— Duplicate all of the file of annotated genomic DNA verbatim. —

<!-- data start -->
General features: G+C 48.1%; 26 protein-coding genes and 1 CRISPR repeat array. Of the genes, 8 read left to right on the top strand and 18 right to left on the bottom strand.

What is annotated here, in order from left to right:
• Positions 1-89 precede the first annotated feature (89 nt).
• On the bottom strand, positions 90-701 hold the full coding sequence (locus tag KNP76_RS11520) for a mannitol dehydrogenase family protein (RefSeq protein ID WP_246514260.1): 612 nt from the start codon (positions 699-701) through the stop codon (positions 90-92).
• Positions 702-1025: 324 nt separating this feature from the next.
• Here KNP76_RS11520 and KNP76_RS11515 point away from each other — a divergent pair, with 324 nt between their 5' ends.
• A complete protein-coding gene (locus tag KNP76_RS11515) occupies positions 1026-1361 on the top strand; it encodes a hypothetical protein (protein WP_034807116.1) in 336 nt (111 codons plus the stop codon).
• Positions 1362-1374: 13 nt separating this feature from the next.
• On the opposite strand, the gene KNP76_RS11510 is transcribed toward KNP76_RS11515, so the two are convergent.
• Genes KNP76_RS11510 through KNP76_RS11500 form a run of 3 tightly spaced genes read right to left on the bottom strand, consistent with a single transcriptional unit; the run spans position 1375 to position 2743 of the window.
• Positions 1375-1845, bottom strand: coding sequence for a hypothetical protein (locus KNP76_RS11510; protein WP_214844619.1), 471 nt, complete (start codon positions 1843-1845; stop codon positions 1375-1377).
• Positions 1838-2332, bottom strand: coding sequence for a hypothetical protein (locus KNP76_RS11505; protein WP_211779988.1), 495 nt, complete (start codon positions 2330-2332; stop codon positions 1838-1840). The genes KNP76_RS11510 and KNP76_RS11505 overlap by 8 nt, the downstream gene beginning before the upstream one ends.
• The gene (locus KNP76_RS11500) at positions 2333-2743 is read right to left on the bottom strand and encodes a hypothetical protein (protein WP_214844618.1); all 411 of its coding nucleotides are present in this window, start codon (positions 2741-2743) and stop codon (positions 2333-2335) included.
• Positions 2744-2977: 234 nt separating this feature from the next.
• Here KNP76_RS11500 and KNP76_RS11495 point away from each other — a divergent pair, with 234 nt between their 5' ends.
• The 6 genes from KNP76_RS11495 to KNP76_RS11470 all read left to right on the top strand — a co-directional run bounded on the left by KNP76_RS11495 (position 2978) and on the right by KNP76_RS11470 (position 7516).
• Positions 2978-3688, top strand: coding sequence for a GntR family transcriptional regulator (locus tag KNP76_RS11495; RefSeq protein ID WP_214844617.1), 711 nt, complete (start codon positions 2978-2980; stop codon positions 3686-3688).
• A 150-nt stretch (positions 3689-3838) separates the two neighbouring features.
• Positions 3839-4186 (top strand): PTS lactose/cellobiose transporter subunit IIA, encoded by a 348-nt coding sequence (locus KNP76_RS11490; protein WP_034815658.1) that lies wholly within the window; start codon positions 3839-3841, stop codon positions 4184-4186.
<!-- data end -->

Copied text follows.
General features: G+C 48.1%; 26 protein-coding genes and 1 CRISPR repeat array. Of the genes, 8 read left to right on the top strand and 18 right to left on the bottom strand.

What is annotated here, in order from left to right:
• Positions 1-89 precede the first annotated feature (89 nt).
• On the bottom strand, positions 90-701 hold the full coding sequence (locus tag KNP76_RS11520) for a mannitol dehydrogenase family protein (RefSeq protein ID WP_246514260.1): 612 nt from the start codon (positions 699-701) through the stop codon (positions 90-92).
• Positions 702-1025: 324 nt separating this feature from the next.
• Here KNP76_RS11520 and KNP76_RS11515 point away from each other — a divergent pair, with 324 nt between their 5' ends.
• A complete protein-coding gene (locus tag KNP76_RS11515) occupies positions 1026-1361 on the top strand; it encodes a hypothetical protein (protein WP_034807116.1) in 336 nt (111 codons plus the stop codon).
• Positions 1362-1374: 13 nt separating this feature from the next.
• On the opposite strand, the gene KNP76_RS11510 is transcribed toward KNP76_RS11515, so the two are convergent.
• Genes KNP76_RS11510 through KNP76_RS11500 form a run of 3 tightly spaced genes read right to left on the bottom strand, consistent with a single transcriptional unit; the run spans position 1375 to position 2743 of the window.
• Positions 1375-1845, bottom strand: coding sequence for a hypothetical protein (locus KNP76_RS11510; protein WP_214844619.1), 471 nt, complete (start codon positions 1843-1845; stop codon positions 1375-1377).
• Positions 1838-2332, bottom strand: coding sequence for a hypothetical protein (locus KNP76_RS11505; protein WP_211779988.1), 495 nt, complete (start codon positions 2330-2332; stop codon positions 1838-1840). The genes KNP76_RS11510 and KNP76_RS11505 overlap by 8 nt, the downstream gene beginning before the upstream one ends.
• The gene (locus KNP76_RS11500) at positions 2333-2743 is read right to left on the bottom strand and encodes a hypothetical protein (protein WP_214844618.1); all 411 of its coding nucleotides are present in this window, start codon (positions 2741-2743) and stop codon (positions 2333-2335) included.
• Positions 2744-2977: 234 nt separating this feature from the next.
• Here KNP76_RS11500 and KNP76_RS11495 point away from each other — a divergent pair, with 234 nt between their 5' ends.
• The 6 genes from KNP76_RS11495 to KNP76_RS11470 all read left to right on the top strand — a co-directional run bounded on the left by KNP76_RS11495 (position 2978) and on the right by KNP76_RS11470 (position 7516).
• Positions 2978-3688, top strand: coding sequence for a GntR family transcriptional regulator (locus tag KNP76_RS11495; RefSeq protein ID WP_214844617.1), 711 nt, complete (start codon positions 2978-2980; stop codon positions 3686-3688).
• A 150-nt stretch (positions 3689-3838) separates the two neighbouring features.
• Positions 3839-4186 (top strand): PTS lactose/cellobiose transporter subunit IIA, encoded by a 348-nt coding sequence (locus KNP76_RS11490; protein WP_034815658.1) that lies wholly within the window; start codon positions 3839-3841, stop codon positions 4184-4186.